So much about the film overwhelmed me today, the second time I saw the film. I love Japanese culture, past and present. I often watch Japanese films, but in none of them does the camera linger so seductively on the Japanese scenery. I can understand why. Japanese films are made for Japanese viewers who know Japan, so there's no need to emphasise the background. That's all it is, a background. For an American director making a film for (primarily) American viewers, it's all about the atmosphere, so the background becomes the foreground. The big cities, the small towns, the bullet train, the temples... it's all important. These settings make the film unique.

The story is poignant in showing Logan's way back. He begins the film as a nomad, stricken with grief after killing Jean Grey in "The Last Stand". Defending Mariko, the granddaughter of his old friend Yashida, helps him to become a hero again. Japan is the country of his rebirth.

Wednesday, 30 July 2014

The Notorious Cleopatra (3½ Stars)

This is a rather whimsical tale of Queen Cleopatra and her relationships with the two most powerful men in the Roman Empire, Julius Caesar and Marc Anthony. Egypt was a poor country at the time, and its only value was in its corn exports. Caesar wanted to control Egypt's food, Cleopatra wanted to control Rome. Arguably, Cleopatra would have succeeded, if Caesar had not been assassinated by his enemies before she took complete control of him. He was a powerful man who had fought wars and conquered many nations, but she was a beautiful woman, and he was powerless in her arms.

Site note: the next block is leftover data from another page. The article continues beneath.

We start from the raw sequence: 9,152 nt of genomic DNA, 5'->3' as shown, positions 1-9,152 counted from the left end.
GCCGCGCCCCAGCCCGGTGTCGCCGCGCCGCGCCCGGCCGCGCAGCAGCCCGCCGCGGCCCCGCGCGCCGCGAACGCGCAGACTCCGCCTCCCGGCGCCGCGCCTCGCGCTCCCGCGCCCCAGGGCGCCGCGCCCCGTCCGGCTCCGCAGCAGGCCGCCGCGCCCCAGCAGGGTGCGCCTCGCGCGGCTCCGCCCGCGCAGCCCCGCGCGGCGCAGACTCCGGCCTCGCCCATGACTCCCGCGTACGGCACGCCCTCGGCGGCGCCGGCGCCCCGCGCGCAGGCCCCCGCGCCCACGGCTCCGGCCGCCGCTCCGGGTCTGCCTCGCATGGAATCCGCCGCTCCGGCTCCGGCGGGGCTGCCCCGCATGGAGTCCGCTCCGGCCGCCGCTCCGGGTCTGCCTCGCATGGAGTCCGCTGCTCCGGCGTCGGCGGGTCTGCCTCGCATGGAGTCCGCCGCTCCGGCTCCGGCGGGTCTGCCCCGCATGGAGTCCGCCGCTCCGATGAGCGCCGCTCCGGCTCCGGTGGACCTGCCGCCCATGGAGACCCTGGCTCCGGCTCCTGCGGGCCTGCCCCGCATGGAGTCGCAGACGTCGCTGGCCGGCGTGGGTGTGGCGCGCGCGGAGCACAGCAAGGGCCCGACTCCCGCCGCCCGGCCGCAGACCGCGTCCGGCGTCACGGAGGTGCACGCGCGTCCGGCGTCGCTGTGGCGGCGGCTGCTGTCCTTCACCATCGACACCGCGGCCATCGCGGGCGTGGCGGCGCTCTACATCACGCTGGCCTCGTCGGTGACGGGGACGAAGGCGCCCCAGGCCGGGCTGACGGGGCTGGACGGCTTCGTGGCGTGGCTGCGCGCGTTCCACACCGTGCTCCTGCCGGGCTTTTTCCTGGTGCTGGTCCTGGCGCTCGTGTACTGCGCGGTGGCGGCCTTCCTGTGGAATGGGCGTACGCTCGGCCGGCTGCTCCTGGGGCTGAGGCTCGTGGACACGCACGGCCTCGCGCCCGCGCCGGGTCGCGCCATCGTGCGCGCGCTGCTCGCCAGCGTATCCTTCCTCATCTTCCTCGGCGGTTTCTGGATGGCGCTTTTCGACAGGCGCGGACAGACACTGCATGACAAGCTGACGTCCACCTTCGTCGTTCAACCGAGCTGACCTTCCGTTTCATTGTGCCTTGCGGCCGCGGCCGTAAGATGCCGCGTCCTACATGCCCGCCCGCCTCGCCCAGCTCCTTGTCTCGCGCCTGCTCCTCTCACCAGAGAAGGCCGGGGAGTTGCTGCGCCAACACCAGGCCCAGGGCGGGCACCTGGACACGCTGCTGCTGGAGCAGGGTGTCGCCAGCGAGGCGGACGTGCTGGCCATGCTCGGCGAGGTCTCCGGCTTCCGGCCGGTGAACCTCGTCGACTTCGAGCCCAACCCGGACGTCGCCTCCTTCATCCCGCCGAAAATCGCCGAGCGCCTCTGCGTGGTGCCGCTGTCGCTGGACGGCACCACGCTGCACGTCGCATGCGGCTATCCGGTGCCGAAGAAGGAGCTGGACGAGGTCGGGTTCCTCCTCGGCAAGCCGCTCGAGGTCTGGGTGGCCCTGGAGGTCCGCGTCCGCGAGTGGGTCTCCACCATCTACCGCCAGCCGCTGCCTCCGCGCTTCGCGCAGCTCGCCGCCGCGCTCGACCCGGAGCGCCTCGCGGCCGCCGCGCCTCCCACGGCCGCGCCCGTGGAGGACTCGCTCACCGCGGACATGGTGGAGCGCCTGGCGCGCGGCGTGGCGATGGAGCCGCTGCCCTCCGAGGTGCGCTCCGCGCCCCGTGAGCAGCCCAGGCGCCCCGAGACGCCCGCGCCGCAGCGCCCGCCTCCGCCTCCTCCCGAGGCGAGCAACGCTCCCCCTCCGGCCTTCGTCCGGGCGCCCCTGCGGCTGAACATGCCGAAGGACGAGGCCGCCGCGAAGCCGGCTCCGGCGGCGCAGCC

I have seen several actresses playing the role of Cleopatra. The most famous of them was Elizabeth Taylor in the 1963 film. Considering that Cleopatra was reputed to be the most beautiful woman who had ever lived, I'm surprised how plain the actresses are. I'm not criticising Elizabeth Taylor as an actress, but was she the most beautiful woman on Earth? Not even close. "The Notorious Cleopatra", made six years later in 1969, puts things right. Loray White, who used to be the wife of Sammy Davis Jr., is one of the most beautiful women I have ever seen. Her beauty, her charm and her overwhelming sex appeal would have enslaved me.

Tuesday, 29 July 2014

The Toy Box (3½ Stars)

This is a film that's screaming for a remake. It has so many good ideas in it, but it's let down by the poor production quality. It was made in 1970 when the technical possibilities didn't exist that we have today. The script should be reused for a big budget horror film.

Donna works for her uncle, who is the ultimate voyeur. He pays people to come to his castle for sex parties, so that he can watch them. Donna's boyfriend Ralph travels all over the world to find people of different races and skin colours to take part. They are extravagant parties, with role-playing scenes such as Roman gladiatorial fights, but they always end as mass orgies.